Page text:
I knew from the start that I was going to quit squatting when I would reach twenty-five years of age, if I made it that long. That is when age begins to show. People give you their spare change when you’re young because youth is a form of hope. They think that maybe you will turn things around. The older you get, the fewer parties you would be invited to because nobody wants some old wino, home bum around with slurred speech and black holes eating away at their memory like a cancer spreading.
During this period of my life I enjoyed squatting and I cherish the experience, the good and the bad. It was a release. Even all of the nights spent sitting in jail, I remained autonomous in my mind. I saw that social status was a cage that we build around ourselves from the inside. By the time we see what was built you are locked in. All of the energy that people put into their worldly possessions is set free. Having no possessions opened a window and let me see how petty all of those items with price tags were in comparison to priceless moments that people miss while paying homage to the material world. After living beyond the bounds of media control for so long, I still get nauseous when I watch television because I see a different reason for why they call it programming. Though I was sliced up, beaten, infested with scabies, and even living sick more than well, I understand better now. From money to sweat to blood and tears, people pay many kinds of prices for the things they want in life and the amounts vary on how much they choose to gain. I had to pay a high price for what I know now.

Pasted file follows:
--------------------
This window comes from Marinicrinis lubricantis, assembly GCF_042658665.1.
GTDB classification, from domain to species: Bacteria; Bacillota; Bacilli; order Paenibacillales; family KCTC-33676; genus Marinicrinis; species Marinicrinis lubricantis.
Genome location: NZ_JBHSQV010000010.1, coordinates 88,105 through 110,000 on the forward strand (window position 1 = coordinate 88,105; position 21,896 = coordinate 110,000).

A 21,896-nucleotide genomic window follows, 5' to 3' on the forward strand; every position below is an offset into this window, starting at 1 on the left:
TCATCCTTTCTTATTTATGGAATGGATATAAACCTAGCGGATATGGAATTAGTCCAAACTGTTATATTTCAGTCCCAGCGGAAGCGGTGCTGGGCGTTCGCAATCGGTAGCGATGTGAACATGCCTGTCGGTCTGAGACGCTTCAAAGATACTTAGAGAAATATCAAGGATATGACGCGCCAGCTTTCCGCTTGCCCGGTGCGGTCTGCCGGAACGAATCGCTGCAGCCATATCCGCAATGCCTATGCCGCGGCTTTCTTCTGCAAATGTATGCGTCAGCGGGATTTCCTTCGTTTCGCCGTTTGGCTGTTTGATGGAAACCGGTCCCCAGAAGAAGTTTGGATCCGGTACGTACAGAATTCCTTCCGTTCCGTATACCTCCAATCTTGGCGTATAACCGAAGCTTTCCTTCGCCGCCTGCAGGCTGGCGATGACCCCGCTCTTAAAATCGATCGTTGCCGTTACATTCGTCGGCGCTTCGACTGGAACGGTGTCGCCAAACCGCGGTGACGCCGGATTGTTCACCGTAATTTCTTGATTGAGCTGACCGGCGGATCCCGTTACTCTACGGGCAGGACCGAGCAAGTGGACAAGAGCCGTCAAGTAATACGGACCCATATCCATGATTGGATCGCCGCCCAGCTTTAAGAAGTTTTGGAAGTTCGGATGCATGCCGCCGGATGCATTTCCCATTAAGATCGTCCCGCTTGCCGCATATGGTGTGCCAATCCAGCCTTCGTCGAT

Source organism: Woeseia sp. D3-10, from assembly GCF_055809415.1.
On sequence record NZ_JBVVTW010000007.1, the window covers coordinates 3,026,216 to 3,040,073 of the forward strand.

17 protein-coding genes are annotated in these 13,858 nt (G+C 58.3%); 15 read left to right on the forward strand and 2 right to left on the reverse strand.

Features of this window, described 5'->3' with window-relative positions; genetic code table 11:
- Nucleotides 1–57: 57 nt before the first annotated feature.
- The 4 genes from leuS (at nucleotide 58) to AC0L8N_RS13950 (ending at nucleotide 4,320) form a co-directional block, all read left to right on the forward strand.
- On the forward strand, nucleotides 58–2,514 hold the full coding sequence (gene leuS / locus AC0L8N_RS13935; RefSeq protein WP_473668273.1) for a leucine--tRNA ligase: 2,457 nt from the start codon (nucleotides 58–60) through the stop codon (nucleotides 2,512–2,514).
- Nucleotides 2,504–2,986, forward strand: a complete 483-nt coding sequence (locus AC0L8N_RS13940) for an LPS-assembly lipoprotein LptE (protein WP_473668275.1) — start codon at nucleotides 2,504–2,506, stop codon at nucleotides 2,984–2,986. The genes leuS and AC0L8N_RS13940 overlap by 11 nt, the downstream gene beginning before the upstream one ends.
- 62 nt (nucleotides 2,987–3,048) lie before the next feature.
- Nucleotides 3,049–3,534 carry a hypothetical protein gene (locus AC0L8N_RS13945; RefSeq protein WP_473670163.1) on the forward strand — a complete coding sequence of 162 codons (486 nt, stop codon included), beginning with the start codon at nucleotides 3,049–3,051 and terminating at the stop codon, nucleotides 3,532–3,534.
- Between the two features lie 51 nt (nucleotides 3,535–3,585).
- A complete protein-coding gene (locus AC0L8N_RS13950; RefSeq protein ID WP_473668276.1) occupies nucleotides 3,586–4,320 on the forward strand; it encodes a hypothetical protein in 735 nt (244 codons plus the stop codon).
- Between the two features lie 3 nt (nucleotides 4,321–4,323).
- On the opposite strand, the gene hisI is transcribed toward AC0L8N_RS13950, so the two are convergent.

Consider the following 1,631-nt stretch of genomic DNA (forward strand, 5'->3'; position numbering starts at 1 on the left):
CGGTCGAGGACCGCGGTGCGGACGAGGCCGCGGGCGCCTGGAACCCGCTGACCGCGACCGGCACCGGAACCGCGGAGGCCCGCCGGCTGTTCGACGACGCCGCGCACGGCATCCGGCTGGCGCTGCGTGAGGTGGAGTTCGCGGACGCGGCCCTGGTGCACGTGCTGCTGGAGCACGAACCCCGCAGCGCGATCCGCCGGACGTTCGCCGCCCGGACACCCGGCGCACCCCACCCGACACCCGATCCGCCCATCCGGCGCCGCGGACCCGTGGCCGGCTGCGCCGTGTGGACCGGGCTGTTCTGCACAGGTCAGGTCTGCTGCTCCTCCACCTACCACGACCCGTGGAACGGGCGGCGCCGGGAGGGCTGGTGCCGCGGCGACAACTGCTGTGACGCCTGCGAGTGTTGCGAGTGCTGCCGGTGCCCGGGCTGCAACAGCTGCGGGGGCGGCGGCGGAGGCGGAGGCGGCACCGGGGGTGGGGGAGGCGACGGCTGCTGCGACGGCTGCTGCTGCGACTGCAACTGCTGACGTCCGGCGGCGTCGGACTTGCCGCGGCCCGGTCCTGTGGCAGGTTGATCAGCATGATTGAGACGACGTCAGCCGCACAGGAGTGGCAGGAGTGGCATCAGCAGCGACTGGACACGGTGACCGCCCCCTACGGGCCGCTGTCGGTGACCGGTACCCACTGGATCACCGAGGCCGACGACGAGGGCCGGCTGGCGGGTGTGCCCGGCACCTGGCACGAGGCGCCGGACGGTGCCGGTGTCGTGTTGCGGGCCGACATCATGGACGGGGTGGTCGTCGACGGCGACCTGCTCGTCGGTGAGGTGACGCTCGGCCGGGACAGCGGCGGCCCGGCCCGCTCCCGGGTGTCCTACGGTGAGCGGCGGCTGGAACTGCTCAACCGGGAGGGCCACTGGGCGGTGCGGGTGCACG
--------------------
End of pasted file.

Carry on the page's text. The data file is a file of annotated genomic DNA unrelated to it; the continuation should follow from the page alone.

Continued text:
I found Germy on the River Walk and we hopped the next train heading west.
“I don’t remember the day before yesterday,” Sugar sang as she strummed her
beat-up acoustic guitar.
“I don’t remember yesterday at all,” she continued, nodding her green dyed hair
over her eyes. The fire held a melody of its own and cast shadows dancing across our
“So give me some money for beer and I won’t remember today.”
I had zoned out of her lyrics and began to see her. Her real name, of course, was
not Sugar. When you squat, everybody has nicknames. Most are runaways or, like
myself, had a collection of warrants built up from hitchhiking and riding the rails. Cops
are known only as “pigs” and with squatter’s honor, which simply means we don’t talk to
pigs, they were lucky if they could even get a nickname out of one of us. If we had some
form of identification, we weren’t stupid enough to carry it.
This beautiful girl with hard-luck lyrics was a runaway. She must have been around sixteen. Like most girls on the streets, Sugar had left home because she was being raped.
Sugar reminded me of a falling angel. Her skin was unweathered and when she would sweat, she gleamed like porcelain. These were signs that she had not been away from home for very long. The innocence left in her was quickly deteriorating. It wasn’t too late for her, but soon it would be and that feeling of powerlessness was humility knocking at my door. The streets have a way of changing you. You can see it in the eyes. If you look deep enough you can actually see the soul eroding.
This squat was nicer than most, but in Austin everything seemed a lot nicer than
New Orleans. There were a lot of hippies here and that alone made the area
much more laid back. We weren’t in an abandoned building; we were in the
hills next to Duncan Park just off of 24th and Lamar. We were only eight blocks from
Guadalupe Street, known as the Drag. The University of Texas was there
with a long stretch of bars filled with friendly college kids who had no qualms with
giving us money or inviting us to the occasional party. I would often drink on the steps
of a head shop and watch the haunting image of the notorious clock tower in the sky.
Sugar finished playing her song and she handed the guitar to Ash who
began to jam. I was ready for sleep so, I crawled off where it was cold, dark,
and quiet. I rolled onto my back. Through an opening in the canopy of trees
I watched the stars. They seemed to shine brighter in the cold, like they were
frozen and glistening with ice. I wondered who else out there was sharing this sky with
me. I would be connected with anyone who just happened to look at the sky at that
moment. I thought of the girlfriend I had left behind without a word, and I slipped